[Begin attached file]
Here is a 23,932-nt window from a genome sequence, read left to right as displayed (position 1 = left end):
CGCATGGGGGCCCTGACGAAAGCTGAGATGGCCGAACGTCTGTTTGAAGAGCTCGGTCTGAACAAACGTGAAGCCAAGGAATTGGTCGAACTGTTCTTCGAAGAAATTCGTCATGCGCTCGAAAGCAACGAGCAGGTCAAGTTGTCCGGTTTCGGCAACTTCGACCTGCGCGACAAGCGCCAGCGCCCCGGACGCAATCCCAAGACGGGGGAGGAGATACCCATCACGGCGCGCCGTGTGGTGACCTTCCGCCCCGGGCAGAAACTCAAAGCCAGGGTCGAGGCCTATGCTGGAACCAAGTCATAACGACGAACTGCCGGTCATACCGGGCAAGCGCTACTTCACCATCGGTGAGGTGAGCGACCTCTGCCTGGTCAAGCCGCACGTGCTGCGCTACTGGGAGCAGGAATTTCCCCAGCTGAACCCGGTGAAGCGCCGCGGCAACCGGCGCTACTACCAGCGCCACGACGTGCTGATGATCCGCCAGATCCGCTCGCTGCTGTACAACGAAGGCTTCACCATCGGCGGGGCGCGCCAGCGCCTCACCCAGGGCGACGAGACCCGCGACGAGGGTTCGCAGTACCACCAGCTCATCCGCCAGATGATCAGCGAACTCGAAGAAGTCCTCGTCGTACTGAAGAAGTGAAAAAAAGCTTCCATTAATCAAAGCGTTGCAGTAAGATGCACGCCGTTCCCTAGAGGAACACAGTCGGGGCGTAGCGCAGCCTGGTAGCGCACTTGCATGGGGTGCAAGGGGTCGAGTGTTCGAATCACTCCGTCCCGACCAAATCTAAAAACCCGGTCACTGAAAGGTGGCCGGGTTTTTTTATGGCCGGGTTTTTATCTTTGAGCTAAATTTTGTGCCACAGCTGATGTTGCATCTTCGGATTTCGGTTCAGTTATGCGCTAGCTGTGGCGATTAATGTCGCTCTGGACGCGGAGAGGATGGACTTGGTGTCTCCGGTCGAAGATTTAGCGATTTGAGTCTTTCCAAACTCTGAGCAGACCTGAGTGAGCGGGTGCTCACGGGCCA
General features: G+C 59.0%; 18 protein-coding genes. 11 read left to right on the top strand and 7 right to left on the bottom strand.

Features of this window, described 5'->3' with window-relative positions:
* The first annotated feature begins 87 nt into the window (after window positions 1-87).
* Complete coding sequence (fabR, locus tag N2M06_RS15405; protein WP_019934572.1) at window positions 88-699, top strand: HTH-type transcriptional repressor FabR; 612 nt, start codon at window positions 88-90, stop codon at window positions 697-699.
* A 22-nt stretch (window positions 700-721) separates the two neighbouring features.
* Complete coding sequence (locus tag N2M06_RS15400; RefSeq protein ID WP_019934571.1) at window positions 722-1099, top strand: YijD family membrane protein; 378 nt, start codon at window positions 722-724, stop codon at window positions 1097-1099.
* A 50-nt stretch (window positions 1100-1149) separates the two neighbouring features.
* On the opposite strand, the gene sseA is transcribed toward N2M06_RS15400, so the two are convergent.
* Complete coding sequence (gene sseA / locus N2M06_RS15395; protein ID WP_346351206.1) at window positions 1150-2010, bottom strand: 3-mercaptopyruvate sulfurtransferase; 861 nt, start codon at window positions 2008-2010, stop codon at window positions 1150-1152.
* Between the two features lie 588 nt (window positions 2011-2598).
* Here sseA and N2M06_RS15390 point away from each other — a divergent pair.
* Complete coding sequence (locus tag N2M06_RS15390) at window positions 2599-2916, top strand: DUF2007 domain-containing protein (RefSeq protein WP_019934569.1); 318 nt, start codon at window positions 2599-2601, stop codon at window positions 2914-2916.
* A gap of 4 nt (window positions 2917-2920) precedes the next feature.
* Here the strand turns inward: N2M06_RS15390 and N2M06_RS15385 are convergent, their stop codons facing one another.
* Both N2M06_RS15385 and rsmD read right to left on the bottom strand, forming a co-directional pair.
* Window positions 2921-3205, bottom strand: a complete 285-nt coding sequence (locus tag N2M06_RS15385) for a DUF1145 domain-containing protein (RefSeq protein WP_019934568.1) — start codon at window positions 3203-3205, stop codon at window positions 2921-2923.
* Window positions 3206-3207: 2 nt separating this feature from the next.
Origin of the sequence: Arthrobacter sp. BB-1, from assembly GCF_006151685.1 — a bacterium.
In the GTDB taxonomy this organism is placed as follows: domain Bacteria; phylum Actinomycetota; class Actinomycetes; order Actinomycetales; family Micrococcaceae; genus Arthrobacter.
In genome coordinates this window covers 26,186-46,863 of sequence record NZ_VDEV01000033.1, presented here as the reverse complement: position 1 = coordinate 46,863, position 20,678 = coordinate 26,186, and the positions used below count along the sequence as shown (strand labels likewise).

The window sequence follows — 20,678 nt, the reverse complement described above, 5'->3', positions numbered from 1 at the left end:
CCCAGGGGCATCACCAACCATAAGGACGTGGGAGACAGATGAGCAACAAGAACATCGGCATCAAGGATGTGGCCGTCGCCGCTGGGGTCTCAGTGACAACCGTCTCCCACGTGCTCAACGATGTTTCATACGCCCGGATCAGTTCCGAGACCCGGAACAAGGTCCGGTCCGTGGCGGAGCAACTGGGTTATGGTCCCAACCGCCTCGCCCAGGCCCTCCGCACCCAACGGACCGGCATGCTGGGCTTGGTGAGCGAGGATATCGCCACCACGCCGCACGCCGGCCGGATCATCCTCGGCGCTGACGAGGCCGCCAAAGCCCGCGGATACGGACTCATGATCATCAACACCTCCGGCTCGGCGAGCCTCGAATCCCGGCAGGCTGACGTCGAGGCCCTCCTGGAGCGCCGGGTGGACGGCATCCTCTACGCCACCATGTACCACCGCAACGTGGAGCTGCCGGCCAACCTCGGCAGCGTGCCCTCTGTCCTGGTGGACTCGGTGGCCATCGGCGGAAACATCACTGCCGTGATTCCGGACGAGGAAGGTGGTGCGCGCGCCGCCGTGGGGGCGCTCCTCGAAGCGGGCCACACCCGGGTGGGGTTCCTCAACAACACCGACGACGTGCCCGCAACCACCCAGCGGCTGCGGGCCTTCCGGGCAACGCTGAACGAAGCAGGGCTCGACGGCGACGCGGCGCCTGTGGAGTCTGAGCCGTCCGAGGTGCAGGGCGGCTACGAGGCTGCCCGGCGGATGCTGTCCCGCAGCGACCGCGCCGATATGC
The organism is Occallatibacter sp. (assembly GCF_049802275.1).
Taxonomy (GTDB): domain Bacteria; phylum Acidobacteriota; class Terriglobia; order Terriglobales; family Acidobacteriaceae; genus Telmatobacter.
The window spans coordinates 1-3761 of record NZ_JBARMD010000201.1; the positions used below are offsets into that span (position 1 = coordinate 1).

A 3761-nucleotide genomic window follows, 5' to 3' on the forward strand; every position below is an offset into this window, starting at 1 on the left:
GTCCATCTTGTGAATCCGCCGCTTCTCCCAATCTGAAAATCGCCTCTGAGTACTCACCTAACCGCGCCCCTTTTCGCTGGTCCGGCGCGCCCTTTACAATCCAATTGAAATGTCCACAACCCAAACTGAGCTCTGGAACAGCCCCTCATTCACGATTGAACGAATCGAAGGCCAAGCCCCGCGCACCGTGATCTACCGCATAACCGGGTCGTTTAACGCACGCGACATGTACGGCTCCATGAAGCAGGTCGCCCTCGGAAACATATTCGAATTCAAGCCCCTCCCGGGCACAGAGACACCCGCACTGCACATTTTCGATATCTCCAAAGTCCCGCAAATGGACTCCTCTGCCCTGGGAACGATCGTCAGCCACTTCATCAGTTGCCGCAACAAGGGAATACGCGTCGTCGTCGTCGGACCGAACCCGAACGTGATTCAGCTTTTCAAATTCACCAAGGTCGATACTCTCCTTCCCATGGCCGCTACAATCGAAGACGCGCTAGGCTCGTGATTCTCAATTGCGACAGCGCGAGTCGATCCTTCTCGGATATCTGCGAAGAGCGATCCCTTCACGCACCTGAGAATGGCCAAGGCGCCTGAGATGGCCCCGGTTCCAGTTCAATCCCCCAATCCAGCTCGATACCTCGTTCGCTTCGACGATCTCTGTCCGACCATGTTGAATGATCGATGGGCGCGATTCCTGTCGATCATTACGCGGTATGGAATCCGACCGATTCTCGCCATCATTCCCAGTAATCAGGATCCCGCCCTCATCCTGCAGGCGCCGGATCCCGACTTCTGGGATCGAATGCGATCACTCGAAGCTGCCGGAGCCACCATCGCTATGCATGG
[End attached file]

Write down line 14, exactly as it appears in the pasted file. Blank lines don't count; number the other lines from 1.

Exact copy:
* Complete coding sequence (locus tag N2M06_RS15390) at window positions 2599-2916, top strand: DUF2007 domain-containing protein (RefSeq protein WP_019934569.1); 318 nt, start codon at window positions 2599-2601, stop codon at window positions 2914-2916.